4.0 – Decision Support and Analytics – Analytics and data mining are enabled to enhance knowledge

    5.0 – Lnowledge-Driven Performance Improvement – Organization leverages and measures information for continuous improvement


    Paloma L. Hawry
    Managing Director
    CAP Consulting

  3. Great perspective and work toward developing an Enterprise Content Management System for unstructured data. In the content strategy, it’s important to consider the significant segment of unstructured information delivered by voice. Phone calls and in-person conversations that providers have with patients, physicians and payers carry critical details needed to effectively schedule, authorize and coordinate care.

    Stage 0 should expand to include the need for tools to capture and digitize unstructured information in all its formats – paper, electronic and voice. Using technology to record and index voice exchanges to the patient makes an important contribution to a complete patient record.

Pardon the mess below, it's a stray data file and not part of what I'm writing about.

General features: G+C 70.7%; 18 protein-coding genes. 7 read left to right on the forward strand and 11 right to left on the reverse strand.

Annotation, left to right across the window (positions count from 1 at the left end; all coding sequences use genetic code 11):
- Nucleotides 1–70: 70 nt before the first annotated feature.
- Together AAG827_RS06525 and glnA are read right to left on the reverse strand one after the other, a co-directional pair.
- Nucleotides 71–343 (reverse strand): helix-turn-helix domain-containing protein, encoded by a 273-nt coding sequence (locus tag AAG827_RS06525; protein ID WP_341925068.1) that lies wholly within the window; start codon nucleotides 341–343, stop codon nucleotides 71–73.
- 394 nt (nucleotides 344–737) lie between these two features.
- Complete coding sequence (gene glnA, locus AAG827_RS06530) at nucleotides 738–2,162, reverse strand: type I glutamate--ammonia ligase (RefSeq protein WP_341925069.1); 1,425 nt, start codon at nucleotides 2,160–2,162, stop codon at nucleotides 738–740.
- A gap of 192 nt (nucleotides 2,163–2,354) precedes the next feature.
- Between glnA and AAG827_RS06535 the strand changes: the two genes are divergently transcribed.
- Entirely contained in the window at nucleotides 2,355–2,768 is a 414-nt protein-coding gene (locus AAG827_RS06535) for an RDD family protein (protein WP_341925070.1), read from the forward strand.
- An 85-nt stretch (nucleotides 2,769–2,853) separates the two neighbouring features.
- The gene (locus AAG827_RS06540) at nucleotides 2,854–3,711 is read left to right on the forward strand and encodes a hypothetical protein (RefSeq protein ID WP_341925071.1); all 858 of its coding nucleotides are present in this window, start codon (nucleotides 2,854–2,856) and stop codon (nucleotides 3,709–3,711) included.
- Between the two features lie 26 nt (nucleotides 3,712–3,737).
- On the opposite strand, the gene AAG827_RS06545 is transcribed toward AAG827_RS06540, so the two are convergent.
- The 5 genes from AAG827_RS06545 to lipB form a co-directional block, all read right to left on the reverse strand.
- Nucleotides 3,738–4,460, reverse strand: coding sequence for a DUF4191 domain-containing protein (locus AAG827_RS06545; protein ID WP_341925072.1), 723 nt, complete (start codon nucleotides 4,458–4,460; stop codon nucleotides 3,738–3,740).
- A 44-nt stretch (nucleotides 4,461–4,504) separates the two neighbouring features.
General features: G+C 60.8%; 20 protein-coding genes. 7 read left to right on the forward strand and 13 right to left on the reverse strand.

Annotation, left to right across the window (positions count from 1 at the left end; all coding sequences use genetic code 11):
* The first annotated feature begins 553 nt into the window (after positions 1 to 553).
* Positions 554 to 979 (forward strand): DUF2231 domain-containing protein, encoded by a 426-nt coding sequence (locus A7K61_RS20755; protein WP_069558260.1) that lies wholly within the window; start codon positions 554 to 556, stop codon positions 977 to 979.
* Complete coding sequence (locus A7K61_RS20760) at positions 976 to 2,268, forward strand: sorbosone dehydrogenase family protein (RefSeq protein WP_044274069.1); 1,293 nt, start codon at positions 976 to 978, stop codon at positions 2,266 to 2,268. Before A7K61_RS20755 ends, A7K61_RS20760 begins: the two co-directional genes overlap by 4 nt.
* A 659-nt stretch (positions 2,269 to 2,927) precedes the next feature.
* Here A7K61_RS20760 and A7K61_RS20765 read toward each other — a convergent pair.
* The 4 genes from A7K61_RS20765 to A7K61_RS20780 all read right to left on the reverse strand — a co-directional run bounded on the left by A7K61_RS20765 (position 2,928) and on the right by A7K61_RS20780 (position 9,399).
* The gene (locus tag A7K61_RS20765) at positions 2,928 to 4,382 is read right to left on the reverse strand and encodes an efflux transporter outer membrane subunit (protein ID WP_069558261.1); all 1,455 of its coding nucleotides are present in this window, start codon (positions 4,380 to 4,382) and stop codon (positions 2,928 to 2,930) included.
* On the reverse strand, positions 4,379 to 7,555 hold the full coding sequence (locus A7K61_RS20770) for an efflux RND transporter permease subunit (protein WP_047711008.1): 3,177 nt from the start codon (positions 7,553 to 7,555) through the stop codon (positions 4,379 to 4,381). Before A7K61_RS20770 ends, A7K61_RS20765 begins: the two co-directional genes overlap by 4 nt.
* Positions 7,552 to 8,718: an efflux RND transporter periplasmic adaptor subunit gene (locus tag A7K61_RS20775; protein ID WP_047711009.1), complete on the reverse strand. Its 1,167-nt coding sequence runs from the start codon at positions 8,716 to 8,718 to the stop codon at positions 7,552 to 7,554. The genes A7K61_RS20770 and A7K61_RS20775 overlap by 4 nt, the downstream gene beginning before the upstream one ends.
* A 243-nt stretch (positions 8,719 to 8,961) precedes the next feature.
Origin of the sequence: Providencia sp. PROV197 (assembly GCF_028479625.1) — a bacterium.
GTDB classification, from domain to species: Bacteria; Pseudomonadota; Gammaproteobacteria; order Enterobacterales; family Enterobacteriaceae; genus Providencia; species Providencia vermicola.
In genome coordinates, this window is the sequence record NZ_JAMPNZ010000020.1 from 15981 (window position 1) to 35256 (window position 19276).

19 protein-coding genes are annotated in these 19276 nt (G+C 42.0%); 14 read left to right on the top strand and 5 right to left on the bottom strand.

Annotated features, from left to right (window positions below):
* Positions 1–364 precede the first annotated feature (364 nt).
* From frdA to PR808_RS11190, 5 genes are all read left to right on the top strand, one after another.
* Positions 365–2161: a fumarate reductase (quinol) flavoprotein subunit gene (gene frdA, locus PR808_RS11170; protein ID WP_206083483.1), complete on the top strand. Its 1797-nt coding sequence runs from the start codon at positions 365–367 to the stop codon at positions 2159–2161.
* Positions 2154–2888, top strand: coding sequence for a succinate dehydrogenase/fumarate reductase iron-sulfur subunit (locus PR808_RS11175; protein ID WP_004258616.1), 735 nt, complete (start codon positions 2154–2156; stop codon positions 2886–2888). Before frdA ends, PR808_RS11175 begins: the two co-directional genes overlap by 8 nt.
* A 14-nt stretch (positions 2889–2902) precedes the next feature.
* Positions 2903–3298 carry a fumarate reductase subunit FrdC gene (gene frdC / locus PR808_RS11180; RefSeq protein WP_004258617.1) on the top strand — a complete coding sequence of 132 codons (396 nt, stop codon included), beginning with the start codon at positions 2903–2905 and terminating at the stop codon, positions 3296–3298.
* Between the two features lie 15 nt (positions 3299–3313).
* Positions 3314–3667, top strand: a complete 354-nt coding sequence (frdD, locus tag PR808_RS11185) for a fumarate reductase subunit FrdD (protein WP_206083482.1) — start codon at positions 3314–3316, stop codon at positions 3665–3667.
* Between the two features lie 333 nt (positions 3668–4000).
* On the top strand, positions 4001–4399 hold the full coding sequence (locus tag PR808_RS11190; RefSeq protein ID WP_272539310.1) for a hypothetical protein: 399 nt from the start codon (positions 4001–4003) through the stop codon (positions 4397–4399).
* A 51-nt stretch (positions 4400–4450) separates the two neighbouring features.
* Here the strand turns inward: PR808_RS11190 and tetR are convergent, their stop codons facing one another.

Erin McCarty

  4. Re: Erin McCarty reply –

    Correct – Stage O, as I explained (above) — should be defined as an organization that not only is all “paper”, but is all “analog”. What about all the photographic film in addition to all the paper? WHAT ABOUT ALL THE ANALOG VOICE CLIP IN ADDITION TO ALL THE PAPER? As such, Stage 0 should include organizations with an all “analog document” environment. (A document is any analog or digital, formatted and preserved “container” of structured or unstructured data.) A VOICE CLIP IS A DOCUMENT!

    As such, Stage 1, as I explained (above) — should incorporate the capture and rendering of all the “analog” documents, whether the documents are analog paper or analog photographic film or analog VOICE CLIPS or analog……

    This follows that either Stage 3 or Stage 5, as I explained (above) — where, as the author pointed, all the already DIGITAL document data from video, audio, and other systems, such as VOICE, email, web pages, etc., are incorporated into the EHR, if required. NO LONGER ANALOG VOICE BUT DIGITAL VOICE!